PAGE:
NASA spacecraft enters into orbit around Jupiter



    NASA spacecraft enters into orbit around Jupiter

    JUly 5, NY: The US space agency, NASA, has successfully reached Jupiter on Monday after a five-year voyage to begin exploring the king of the planets.

    The Juno satellite, which left Earth five years ago, had to fire a rocket engine to slow its approach to the planet and get caught by its gravity.

    The arrival at Jupiter was dramatic. As Juno approached its target, it fired its rocket engine to slow itself down and gently slipped into orbit. Because of the communication time lag between Jupiter and Earth, Juno was on autopilot when it executed the daring move, media reports said.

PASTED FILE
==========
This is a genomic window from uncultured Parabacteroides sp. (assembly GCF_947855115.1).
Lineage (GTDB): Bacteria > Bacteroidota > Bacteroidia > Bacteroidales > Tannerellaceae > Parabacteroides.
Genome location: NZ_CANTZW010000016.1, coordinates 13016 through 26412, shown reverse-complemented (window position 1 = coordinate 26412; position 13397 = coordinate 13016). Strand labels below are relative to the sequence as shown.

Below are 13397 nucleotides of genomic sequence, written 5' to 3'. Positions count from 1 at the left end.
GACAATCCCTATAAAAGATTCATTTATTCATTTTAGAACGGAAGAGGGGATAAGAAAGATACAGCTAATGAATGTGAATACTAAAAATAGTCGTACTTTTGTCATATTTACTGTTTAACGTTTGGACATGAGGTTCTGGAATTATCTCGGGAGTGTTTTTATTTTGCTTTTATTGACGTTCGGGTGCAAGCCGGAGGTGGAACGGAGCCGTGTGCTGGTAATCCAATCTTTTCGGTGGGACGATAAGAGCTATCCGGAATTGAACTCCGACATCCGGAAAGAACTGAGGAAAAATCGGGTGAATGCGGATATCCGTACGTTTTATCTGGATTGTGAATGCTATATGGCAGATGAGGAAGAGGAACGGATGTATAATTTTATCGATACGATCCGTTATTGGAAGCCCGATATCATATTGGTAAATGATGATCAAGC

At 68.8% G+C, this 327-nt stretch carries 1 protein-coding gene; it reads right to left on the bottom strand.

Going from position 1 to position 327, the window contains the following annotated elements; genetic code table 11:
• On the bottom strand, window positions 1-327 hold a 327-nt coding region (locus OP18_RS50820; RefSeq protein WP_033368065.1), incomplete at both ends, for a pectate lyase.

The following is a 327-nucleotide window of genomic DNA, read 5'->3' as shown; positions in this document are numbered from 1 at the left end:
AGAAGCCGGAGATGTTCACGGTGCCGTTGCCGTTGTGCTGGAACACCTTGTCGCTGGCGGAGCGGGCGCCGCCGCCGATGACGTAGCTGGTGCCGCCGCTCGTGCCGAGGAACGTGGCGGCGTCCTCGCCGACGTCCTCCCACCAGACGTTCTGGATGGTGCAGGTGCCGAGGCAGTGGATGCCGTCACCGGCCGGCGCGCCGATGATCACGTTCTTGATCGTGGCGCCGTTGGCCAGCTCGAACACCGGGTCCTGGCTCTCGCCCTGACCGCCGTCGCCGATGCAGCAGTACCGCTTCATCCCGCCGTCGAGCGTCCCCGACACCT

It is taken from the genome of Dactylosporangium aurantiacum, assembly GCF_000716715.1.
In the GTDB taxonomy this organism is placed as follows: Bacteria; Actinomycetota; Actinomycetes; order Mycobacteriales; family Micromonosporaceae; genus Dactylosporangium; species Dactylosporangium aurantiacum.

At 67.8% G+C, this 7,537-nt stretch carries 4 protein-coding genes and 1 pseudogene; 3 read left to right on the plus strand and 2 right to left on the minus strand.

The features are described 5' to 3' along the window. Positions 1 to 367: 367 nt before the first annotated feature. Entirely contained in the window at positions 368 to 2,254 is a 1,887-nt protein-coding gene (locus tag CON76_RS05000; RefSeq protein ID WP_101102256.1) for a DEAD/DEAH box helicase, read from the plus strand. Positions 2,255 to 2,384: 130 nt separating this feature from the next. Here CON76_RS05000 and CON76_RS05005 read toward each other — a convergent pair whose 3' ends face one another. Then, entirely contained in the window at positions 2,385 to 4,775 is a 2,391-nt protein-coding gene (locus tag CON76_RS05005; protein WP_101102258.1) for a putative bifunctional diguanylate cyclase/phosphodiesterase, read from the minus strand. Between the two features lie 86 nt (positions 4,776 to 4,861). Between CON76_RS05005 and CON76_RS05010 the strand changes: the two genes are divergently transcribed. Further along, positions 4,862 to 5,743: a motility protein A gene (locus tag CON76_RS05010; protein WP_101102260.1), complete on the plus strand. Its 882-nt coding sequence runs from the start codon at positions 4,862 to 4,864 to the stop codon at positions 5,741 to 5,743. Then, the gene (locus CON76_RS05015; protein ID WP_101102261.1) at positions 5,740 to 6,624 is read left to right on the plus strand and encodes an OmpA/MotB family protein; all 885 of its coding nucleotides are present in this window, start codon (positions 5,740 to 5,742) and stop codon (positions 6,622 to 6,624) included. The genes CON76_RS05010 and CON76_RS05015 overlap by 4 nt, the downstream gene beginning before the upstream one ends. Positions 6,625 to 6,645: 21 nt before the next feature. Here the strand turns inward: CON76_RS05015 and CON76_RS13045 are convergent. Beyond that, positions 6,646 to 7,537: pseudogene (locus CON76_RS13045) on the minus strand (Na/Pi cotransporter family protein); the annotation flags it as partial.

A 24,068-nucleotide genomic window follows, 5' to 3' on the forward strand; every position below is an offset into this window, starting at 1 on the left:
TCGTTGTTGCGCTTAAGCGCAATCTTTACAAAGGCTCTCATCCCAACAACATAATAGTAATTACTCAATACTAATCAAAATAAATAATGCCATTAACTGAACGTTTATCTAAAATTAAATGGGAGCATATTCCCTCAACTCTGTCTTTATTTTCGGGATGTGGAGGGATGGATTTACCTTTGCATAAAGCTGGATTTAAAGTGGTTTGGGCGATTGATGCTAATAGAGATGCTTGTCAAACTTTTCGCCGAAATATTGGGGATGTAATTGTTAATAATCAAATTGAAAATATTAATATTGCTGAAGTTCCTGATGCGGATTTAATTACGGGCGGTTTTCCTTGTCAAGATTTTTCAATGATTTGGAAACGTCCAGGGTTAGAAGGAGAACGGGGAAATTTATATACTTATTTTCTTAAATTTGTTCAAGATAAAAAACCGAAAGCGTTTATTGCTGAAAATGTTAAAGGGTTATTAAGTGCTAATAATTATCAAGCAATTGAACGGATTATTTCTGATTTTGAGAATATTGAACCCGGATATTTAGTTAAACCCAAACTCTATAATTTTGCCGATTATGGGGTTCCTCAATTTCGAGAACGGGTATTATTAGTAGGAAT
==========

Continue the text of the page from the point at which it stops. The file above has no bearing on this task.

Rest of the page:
A sequence of tones transmitted from the spacecraft confirmed the braking manoeuvre had gone as planned.

    Receipt of the radio messages prompted wild cheering at Nasa's mission control in Pasadena, California.

    Scientists plan to use the spacecraft to sense the planet's deep interior. They think the structure and the chemistry of its insides hold clues to how this giant world formed some four-and-a-half-billion years ago, BBC reported.

    Engineers had warned in advance that the engine firing was fraught with danger. No previous spacecraft has dared pass so close to Jupiter; its intense radiation belts can destroy unprotected electronics.

    Tuesday's orbit insertion has put Juno in a large ellipse around the planet that takes just over 53 days to complete.

    A second burn of the rocket engine in mid-October will tighten this orbit to just 14 days. It is then that the science can really start, according to media reports.

    The Oslo Times International News Network

     
     

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